Acceptance isn’t about making peace with your negative emotions: the “magic of acceptance is in its blunting effect on emotional reactions to stressful events,” Brett Ford, a psychology professor at the University of Toronto, told MacLellan. Ford added that over time, acceptance of negative emotions can lead to “positive psychological health, including higher levels of life satisfaction.”
How and why this happens isn’t exactly clear. But Ford’s recently published research (in the Journal of Personality and Social Psychology) offers some insights. The research is from a few years ago, when Ford was a doctoral student at the University of California, Berkeley. She and a few other Berkeley researchers designed a three-part experiment in hopes of learning more about the link between acceptance and psychological well-being. The participants were from various socioeconomic backgrounds and races, and included people who had dealt with major and minor negative experiences (think the difference between losing a job and losing track of your keys).
Ford and her fellow researchers found that people who were more accepting of negative emotions (MacLellan calls them “habitual acceptors”) like anger or anxiety had reduced feelings of ill-being, something backed up by previous research, and were more likely to have better well-being. MacLellan notes that “accepting dark emotions like anxiety or rage won’t bring you down or amplify the emotional experience. Nor will it make you ‘happy’—at least not directly.” Instead, acceptance is linked to overall “better mental health when it’s used in response to negative emotions, not positive ones,” MacLellan writes.
Ford hopes her research can improve future mental health treatments, which “currently rely on some approaches that fail people,” she told MacLellan. “When something happens and you try to reframe it like, ‘Oh it’s not such a big deal.’ or ‘I’m going to learn and grow from that,’ it doesn’t necessarily work,” Ford said.
Bad experiences are inevitable. But if we only let in the positive emotions, we’re less equipped to deal with the rollercoaster ride that is just part and parcel of being alive. “People die in our lives, we lose them, if we have only been accustomed to being allowed to have more positive thoughts, then these realities can strike us even more intensely when they happen—and they will happen,” according to Svend Brinkmann, a psychology professor at Denmark’s Aalborg University quoted in the piece.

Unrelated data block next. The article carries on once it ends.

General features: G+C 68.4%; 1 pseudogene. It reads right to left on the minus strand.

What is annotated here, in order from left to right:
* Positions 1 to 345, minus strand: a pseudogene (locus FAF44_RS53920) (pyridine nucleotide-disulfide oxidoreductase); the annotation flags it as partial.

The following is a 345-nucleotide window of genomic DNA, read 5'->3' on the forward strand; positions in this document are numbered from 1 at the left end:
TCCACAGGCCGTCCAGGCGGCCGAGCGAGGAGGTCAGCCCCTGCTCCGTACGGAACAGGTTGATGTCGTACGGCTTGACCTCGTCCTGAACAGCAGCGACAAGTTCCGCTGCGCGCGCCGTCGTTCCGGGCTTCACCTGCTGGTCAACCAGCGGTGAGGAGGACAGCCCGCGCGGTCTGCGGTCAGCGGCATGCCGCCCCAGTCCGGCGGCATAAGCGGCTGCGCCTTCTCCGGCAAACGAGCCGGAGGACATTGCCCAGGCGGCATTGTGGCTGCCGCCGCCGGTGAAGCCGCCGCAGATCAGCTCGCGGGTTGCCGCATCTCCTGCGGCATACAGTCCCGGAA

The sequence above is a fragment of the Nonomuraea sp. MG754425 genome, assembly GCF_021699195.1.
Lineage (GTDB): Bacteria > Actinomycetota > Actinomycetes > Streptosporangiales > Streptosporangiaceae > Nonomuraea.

Part of the challenge of acceptance is that it runs counter to our culture’s expectation to be happy all of the time. We’re living in a “cultural age that’s decidedly pro-positivity,” MacLellan writes, which makes the “pressure to suppress or camouflage negative feelings” all the more pronounced. In the West (especially in the U.S.) “happiness and positivity are seen as virtues,” MacLellan notes. Ford told her that “some companies want their customers and employees to be delighted all the time. That’s unreasonable, and when we’re faced with unreasonable expectations, it’s natural for us to start applying judgement to the negative mental experiences we have.”
This probably isn’t helped by the fact that social media today is awash in well-curated and filtered frames of positivity. While a quick mood boost might feel great, continually suppressing our own negative emotions in favor of feel-good things only sets us up for a “striving state of mind,” according to Ford, which is paradoxical to finding peace and acceptance.
The good news is that acceptance can be learned. You can start by thinking of “your emotions as passing clouds, visible but not a part of you,” MacLellan suggests. Next time you experience a negative emotion or feel pressured to smile when you’re really not feeling it, remember that, as Ford explains, “acceptance involves not trying to change how we are feeling, but staying in touch with your feelings and taking them for what they are.”
Read more on Quartz.